- Stable Road Acquisition Corp. disclosed in a securities filing that its merger target, in-space transportation company Momentus, no longer plans to conduct any missions for customers this year.
- "This determination was based on information from SpaceX that it was suspending its Momentus-related efforts while Momentus works to secure approvals from the U.S. government," Stable Road wrote.
- Stable Road's merger with Momentus has been bogged down this year, largely due to national security concerns raised by multiple U.S. government agencies.
Shares of Stable Road Acquisition Corp. fell in trading on Monday after the firm disclosed in a securities filing that its merger target, in-space transportation company Momentus, no longer plans to conduct any missions for customers this year.
"Momentus informed Stable Road that it does not expect to fly any missions in 2021 and that this determination was based on information from SpaceX that it was suspending its Momentus-related efforts while Momentus works to secure approvals from the U.S. government," Stable Road wrote.
Stable Road's stock fell 13.4% in trading to close at $10.42.
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The firm was the first of several special purpose acquisition companies, or SPACs, which announced deals with space ventures in the past year, saying it planned to take Momentus public at a $1.2 billion valuation. But Stable Road's merger with Momentus has been bogged down this year, largely due to national security concerns raised by multiple U.S. government agencies.
Mikhail Kokorich – the Russian founder of Momentus, who investors learned was barred by U.S. law from using the company's technology – resigned as CEO and director in January, after the Pentagon declared "Momentus posed a risk to national security." In a statement at the time, Stable Road said Kokorich's resignation was part of "an effort to expedite the resolution" of the company's foreign ownership concerns.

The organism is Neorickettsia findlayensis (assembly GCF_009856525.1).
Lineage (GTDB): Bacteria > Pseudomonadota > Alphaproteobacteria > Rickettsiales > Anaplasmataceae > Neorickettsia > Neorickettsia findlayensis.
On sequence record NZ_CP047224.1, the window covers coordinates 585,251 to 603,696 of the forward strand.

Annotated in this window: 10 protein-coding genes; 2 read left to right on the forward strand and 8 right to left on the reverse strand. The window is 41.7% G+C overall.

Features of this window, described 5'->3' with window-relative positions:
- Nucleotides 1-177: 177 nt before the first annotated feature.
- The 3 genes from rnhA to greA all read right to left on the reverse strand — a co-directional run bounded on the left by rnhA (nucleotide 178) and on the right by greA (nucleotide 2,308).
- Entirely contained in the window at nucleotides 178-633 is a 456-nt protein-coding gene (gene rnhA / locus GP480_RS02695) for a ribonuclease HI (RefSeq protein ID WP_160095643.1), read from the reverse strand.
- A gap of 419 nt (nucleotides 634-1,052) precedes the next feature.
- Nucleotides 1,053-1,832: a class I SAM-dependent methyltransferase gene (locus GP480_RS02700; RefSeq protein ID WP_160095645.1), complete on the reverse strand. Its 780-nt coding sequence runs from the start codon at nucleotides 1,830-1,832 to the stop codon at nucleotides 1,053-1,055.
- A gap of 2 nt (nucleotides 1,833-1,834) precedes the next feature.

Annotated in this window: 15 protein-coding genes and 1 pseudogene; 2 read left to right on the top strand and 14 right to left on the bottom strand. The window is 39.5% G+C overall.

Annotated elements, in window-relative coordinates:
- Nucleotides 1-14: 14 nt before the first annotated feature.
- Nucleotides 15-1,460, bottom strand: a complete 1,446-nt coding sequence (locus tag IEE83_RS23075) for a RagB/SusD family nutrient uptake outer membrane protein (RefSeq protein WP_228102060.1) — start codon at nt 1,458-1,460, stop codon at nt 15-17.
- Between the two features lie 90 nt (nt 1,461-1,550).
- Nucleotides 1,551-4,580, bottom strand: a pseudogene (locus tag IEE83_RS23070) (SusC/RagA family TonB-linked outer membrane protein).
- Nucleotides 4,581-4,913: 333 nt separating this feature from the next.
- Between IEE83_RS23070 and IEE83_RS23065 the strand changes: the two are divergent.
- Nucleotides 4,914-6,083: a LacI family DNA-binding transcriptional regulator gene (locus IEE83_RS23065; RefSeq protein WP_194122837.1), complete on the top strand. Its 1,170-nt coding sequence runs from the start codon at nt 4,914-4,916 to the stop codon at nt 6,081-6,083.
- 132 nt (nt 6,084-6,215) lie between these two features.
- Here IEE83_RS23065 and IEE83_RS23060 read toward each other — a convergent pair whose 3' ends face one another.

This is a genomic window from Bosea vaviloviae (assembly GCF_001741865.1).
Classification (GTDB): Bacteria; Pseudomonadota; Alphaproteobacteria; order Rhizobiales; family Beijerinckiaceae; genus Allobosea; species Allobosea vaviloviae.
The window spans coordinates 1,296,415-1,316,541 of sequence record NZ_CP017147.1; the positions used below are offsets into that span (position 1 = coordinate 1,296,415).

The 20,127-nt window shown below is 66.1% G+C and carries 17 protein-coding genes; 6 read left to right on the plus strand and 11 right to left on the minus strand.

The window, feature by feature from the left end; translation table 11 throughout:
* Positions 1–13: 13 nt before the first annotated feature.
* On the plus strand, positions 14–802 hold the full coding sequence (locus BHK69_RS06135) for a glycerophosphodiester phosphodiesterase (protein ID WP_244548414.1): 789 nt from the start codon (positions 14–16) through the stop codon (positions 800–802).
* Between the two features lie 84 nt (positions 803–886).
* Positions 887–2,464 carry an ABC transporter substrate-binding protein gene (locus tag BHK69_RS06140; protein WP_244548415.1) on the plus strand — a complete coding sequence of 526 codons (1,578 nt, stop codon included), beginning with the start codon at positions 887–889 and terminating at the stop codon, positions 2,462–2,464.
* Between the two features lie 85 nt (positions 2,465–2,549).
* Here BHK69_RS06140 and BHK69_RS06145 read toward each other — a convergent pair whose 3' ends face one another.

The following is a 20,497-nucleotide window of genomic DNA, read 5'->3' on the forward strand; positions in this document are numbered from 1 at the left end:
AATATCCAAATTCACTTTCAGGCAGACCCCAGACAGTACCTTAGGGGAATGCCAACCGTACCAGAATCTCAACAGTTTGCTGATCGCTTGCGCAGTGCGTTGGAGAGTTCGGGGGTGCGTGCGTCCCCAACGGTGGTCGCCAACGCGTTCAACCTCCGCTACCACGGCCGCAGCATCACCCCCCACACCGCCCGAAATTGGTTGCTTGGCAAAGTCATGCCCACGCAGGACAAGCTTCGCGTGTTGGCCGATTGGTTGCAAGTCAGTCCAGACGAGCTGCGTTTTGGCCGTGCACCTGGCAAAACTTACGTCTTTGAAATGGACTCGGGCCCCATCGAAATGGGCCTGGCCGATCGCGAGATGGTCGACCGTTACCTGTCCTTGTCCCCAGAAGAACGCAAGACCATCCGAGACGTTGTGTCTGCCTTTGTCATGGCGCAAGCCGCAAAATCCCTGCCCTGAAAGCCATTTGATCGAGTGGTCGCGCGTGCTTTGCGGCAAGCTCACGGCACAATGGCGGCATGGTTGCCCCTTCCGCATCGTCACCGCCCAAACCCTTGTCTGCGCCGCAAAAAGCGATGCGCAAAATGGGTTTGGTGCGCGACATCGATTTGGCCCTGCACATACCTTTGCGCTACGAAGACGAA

The next month, the deal and Kokorich was under review from the U.S. inter-agency Committee on Foreign Investment in the United States (CFIUS). Stable Road said in February that Kokorich and his wife "will fully divest" ownership of Momentus by March 2024, "or as required by CFIUS." Also in February, Momentus took a $25 million loan for "growth capital," with an additional $15 million loan option – contingent upon the company receiving approval from the Federal Aviation Administration to launch payloads by the end of June.
In April, Stable Road submitted a request to shareholders to extend the lifetime of the SPAC by three months to allow more time to complete its merger with Momentus.
But, early in May, the company learned that the FAA denied Momentus' application to launching a payload on a SpaceX mission in June.
"During an interagency consultation, the FAA was informed that the launch of Momentus' payload poses national security concerns associated with Momentus' current corporate structure," Stable Road wrote in a securities filing on May 10.
Stable Road, despite the recent FAA setback, on May 13 received shareholder approval to extend the merger's deadline to August from May. The extension passed by a slim margin, with Stable Road receiving support from 66.2% of shareholders, needing 65% for approval.
The SPAC's disclosure on Monday comes as the latest blow to the deal. The firm says Momentus continues to seek "approvals from the U.S. government that are required for its missions."
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